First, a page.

Paris Focus: Claude Monet’s Water Lilies

This third photo essay about Paris is of the wonderful Water Lily paintings by Monet seen in the Musée de l’Orangerie, Jardin des Tuileries in Paris, France

During the 1920s, the state of France built a pair of oval rooms at the Musée de l’Orangerie as a permanent home for eight water lily murals by Monet.

Outside the museum is the Rodin bronze statue of the ‘Kiss’ (Le Baiser) ‘The Kiss’ was originally inspired by Dante’s Divine Comedy and depicts two of its characters; Paolo and Francesca. The sculpture is located just outside the entrance to the Orangerie Museum and is adjacent to the Place de la Concorde.

The bronze sculpture of the ‘Lion crushing a Serpent’ is by Antoine-Louis Barye (1796-1875) in the Jardin des Tuileries close to the back of the museum.

“According to Claude Monet’s own suggestion, the eight compositions were set out in the two consecutive oval rooms. These rooms have the advantage of natural light from the roof, and are oriented from west to east, following the course of the sun and one of the main routes through Paris along the Seine. The two ovals evoke the symbol of infinity, whereas the paintings represent the cycle of light throughout the day.”

I don’t quite know what I was expecting to see, but it wasn’t this.

The Water Lilies: The Clouds

The Water Lilies: Morning

“The painter wanted visitors to be able to immerse themselves completely in the painting and to forget about the outside world.”

The Water Lilies: Green Reflections

The Water Lilies: Setting Sun

“The first room brings together four compositions showing the reflections of the sky and the vegetation in the water, from morning to evening, whereas the second room contains a group of paintings with contrasts created by the branches of weeping willow around the water’s edge.”

The Water Lilies: Morning with Willows

The Water Lilies: Clear Morning with Willows

The Water Lilies: Trees Reflections

The Water Lilies: The Two Willows appears in the header image.

A tip: if you want to visit this museum and Musée d’Orsay, buy your joint ticket here to avoid the usual long queues at the other one.

Source: Musée de l’Orangerie

~wander.essence~  Photography

Paris Focus: A Stroll along the Seine

The second walk in the Paris revivals. This is a walk from the Eiffel Tower alongside the Seine to the Musée de l’Orangerie, criss-crossing the river and stopping at various interesting places along the way. The map above shows the two endpoints but I can’t seem to save the actual route.

Leaving the Metro at Trocadéro I walked through Jardins du Trocadéro and across the bridge to the Eiffel Tower. I had no interest in going up the tower, I think on my first visit in 1972 I went part way up, to the second floor, but you weren’t able to go to the top floor for some reason. No doubt a lot has changed.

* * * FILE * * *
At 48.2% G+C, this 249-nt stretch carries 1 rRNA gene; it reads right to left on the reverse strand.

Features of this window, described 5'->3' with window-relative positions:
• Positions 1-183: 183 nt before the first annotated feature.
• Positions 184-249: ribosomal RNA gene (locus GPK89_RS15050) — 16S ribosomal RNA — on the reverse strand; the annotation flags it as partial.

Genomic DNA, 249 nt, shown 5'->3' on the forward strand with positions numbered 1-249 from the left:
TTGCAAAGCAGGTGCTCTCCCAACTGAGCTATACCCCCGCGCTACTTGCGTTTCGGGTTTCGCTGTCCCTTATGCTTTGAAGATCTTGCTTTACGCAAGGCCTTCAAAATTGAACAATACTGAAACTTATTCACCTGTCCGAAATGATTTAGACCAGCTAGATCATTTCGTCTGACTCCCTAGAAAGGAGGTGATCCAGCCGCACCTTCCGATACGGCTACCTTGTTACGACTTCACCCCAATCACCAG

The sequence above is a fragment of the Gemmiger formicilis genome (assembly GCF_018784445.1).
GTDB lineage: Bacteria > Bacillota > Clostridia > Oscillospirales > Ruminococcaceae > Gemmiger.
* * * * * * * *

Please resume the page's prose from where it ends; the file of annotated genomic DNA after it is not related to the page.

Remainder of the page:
I still had a wander around at ground level though, taking photos of the wonderful Jacaranda trees in bloom at the time, as well as the Horse Chestnuts.

I continued along the quayside on the left bank passing by an unusual war memorial to those who lost their lives in the Algerian Wars (the Maghreb region of Morocco, Tunisia and Algeria). This war from 1954 to 1962 led to Algeria gaining its independence from France.

Just along from here is the pretty Debilly footbridge,

but I continued to the next bridge, Pont des Invalides, where I crossed over and into the quaint little Jardin de la Nouvelle France close to the Grand Palais, which is what I came to look at. Continue reading Paris Focus: A Stroll along the Seine

Paris Focus: Rue Mouffetard

The second post about Paris is a photo essay of the food market and shops along the Rue  Mouffetard in Paris, France

Every thing you need for your kitchen can be found along this street from basic foodstuffs like bread, cheese, fruit and vegetables to flowers, wine, useful household goods and the aesthetic details like the beautiful lavender inspired napkins and tablecloths.

Not to mention ice cream.

~wander.essence~  Photography

Paris Focus: “life is too short not to go to Paris as often as one can”

This year I am going to revive some of my older posts which I think are still worth reading. During the month of March my travel posts will focus on Paris. 

Almost five years ago I published a post about exploring Paris, France. It wasn’t a very popular post as it was at the start of my blogging journey and I had very few followers.

Paris is a large city and there are a lot of iconic tourist places to visit. On this occasion though I decided to spend time exploring different parts, the first being the wonderful island in the River Seine to seek out some of the interesting details that we often miss. I hope that you will join me this week in revisiting the lovely La Ville-Lumière” : City of Lights

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